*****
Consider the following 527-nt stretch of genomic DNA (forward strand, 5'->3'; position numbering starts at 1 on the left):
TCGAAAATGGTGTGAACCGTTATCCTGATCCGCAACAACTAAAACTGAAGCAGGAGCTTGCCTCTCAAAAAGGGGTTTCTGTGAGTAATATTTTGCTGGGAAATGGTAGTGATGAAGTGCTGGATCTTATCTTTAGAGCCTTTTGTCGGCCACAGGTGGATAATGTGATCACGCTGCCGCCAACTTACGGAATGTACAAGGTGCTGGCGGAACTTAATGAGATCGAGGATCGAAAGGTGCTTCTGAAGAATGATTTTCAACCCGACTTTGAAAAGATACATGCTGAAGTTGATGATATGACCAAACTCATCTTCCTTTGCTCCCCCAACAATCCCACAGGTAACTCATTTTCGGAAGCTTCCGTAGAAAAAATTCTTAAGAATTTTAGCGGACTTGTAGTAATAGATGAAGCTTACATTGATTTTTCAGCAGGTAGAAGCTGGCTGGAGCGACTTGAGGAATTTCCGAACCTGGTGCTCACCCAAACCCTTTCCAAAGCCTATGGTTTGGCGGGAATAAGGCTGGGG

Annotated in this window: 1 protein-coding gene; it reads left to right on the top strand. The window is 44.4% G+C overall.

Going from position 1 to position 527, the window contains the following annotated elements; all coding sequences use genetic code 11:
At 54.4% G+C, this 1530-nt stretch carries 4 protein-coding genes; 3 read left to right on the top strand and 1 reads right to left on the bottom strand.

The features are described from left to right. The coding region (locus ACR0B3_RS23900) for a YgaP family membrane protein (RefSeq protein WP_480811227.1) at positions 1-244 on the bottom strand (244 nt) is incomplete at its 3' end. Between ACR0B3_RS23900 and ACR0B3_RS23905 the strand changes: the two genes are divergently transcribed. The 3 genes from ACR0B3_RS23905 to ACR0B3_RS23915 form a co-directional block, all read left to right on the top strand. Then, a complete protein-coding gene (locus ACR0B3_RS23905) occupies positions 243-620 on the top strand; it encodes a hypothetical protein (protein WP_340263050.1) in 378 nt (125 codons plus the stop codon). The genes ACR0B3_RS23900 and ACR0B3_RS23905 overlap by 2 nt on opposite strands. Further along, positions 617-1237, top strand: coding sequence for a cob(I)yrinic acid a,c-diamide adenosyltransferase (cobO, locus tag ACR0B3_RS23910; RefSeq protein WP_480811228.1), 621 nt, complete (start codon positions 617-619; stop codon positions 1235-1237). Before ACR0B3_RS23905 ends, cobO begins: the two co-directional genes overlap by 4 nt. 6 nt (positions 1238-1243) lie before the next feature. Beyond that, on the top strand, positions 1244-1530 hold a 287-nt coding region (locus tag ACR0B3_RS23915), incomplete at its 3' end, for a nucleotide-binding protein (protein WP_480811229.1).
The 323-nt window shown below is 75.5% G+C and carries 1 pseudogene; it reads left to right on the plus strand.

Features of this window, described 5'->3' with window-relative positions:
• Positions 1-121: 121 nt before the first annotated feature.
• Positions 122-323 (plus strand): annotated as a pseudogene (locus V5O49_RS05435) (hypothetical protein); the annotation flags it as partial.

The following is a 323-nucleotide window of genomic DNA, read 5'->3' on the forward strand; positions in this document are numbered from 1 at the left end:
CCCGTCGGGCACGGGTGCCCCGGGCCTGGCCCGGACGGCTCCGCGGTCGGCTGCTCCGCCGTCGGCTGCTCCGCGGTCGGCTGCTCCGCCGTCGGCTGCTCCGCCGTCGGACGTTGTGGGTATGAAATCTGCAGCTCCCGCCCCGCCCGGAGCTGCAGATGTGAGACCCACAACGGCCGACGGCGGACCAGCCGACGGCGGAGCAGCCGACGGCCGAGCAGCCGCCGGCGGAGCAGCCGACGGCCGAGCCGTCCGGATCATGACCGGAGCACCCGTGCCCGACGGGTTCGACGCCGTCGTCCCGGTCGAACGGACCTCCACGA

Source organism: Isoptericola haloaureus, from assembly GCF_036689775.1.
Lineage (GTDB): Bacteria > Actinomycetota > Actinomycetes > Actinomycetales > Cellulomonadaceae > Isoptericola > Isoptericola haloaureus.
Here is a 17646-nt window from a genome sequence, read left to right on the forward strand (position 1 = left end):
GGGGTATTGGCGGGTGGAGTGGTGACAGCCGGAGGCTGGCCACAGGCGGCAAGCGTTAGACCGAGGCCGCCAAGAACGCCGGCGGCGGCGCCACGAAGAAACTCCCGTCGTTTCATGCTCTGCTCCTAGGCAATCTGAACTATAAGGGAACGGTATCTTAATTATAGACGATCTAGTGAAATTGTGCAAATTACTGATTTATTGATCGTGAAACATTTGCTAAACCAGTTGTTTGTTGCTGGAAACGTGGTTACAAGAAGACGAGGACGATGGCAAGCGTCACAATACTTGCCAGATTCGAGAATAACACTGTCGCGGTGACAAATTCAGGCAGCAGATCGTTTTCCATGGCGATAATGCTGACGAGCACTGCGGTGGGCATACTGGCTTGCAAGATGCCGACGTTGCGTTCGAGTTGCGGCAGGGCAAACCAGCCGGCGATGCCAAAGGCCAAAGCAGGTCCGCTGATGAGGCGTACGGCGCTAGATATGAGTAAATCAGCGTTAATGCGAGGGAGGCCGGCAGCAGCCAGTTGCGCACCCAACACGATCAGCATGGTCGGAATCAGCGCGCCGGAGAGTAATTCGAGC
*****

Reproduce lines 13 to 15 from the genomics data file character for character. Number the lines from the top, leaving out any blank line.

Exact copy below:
Source organism: Isoptericola haloaureus, from assembly GCF_036689775.1.
Lineage (GTDB): Bacteria > Actinomycetota > Actinomycetes > Actinomycetales > Cellulomonadaceae > Isoptericola > Isoptericola haloaureus.
Here is a 17646-nt window from a genome sequence, read left to right on the forward strand (position 1 = left end):